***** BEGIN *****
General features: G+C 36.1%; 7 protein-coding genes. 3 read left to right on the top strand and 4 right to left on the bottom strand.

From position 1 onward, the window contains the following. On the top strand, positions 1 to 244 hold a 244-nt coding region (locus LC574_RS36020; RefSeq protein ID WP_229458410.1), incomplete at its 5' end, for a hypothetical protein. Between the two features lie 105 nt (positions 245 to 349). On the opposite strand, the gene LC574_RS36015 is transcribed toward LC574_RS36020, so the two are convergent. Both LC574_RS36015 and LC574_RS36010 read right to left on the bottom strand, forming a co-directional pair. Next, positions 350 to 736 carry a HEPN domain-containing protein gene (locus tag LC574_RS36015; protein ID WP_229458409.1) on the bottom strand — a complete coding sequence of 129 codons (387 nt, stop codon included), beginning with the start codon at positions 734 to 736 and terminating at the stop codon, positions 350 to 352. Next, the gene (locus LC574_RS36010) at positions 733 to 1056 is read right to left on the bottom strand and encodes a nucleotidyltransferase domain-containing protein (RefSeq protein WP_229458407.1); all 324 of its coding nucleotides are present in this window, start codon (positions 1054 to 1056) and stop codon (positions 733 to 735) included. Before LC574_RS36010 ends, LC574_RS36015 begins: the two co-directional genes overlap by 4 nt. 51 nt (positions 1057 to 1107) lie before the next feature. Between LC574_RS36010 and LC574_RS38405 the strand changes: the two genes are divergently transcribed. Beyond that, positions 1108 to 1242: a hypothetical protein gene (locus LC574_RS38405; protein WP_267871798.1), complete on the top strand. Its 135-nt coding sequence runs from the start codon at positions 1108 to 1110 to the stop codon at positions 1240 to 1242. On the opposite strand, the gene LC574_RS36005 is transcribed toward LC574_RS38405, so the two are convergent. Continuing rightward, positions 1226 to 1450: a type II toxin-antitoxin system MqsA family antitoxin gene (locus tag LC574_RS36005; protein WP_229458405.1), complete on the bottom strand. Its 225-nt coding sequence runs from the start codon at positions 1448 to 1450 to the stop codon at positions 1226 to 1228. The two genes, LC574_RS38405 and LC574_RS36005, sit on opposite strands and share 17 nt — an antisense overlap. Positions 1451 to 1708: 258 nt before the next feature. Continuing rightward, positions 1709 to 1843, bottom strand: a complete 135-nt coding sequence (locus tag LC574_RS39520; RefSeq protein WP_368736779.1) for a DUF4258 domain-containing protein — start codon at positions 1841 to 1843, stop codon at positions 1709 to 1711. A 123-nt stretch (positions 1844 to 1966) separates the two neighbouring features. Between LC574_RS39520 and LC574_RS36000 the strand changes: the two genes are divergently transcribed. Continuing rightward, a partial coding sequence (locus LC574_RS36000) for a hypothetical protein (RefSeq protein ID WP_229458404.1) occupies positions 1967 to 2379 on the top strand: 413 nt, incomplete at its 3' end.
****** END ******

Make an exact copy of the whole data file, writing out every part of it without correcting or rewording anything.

General features: G+C 36.1%; 7 protein-coding genes. 3 read left to right on the top strand and 4 right to left on the bottom strand.

From position 1 onward, the window contains the following. On the top strand, positions 1 to 244 hold a 244-nt coding region (locus LC574_RS36020; RefSeq protein ID WP_229458410.1), incomplete at its 5' end, for a hypothetical protein. Between the two features lie 105 nt (positions 245 to 349). On the opposite strand, the gene LC574_RS36015 is transcribed toward LC574_RS36020, so the two are convergent. Both LC574_RS36015 and LC574_RS36010 read right to left on the bottom strand, forming a co-directional pair. Next, positions 350 to 736 carry a HEPN domain-containing protein gene (locus tag LC574_RS36015; protein ID WP_229458409.1) on the bottom strand — a complete coding sequence of 129 codons (387 nt, stop codon included), beginning with the start codon at positions 734 to 736 and terminating at the stop codon, positions 350 to 352. Next, the gene (locus LC574_RS36010) at positions 733 to 1056 is read right to left on the bottom strand and encodes a nucleotidyltransferase domain-containing protein (RefSeq protein WP_229458407.1); all 324 of its coding nucleotides are present in this window, start codon (positions 1054 to 1056) and stop codon (positions 733 to 735) included. Before LC574_RS36010 ends, LC574_RS36015 begins: the two co-directional genes overlap by 4 nt. 51 nt (positions 1057 to 1107) lie before the next feature. Between LC574_RS36010 and LC574_RS38405 the strand changes: the two genes are divergently transcribed. Beyond that, positions 1108 to 1242: a hypothetical protein gene (locus LC574_RS38405; protein WP_267871798.1), complete on the top strand. Its 135-nt coding sequence runs from the start codon at positions 1108 to 1110 to the stop codon at positions 1240 to 1242. On the opposite strand, the gene LC574_RS36005 is transcribed toward LC574_RS38405, so the two are convergent. Continuing rightward, positions 1226 to 1450: a type II toxin-antitoxin system MqsA family antitoxin gene (locus tag LC574_RS36005; protein WP_229458405.1), complete on the bottom strand. Its 225-nt coding sequence runs from the start codon at positions 1448 to 1450 to the stop codon at positions 1226 to 1228. The two genes, LC574_RS38405 and LC574_RS36005, sit on opposite strands and share 17 nt — an antisense overlap. Positions 1451 to 1708: 258 nt before the next feature. Continuing rightward, positions 1709 to 1843, bottom strand: a complete 135-nt coding sequence (locus tag LC574_RS39520; RefSeq protein WP_368736779.1) for a DUF4258 domain-containing protein — start codon at positions 1841 to 1843, stop codon at positions 1709 to 1711. A 123-nt stretch (positions 1844 to 1966) separates the two neighbouring features. Between LC574_RS39520 and LC574_RS36000 the strand changes: the two genes are divergently transcribed. Continuing rightward, a partial coding sequence (locus LC574_RS36000) for a hypothetical protein (RefSeq protein ID WP_229458404.1) occupies positions 1967 to 2379 on the top strand: 413 nt, incomplete at its 3' end.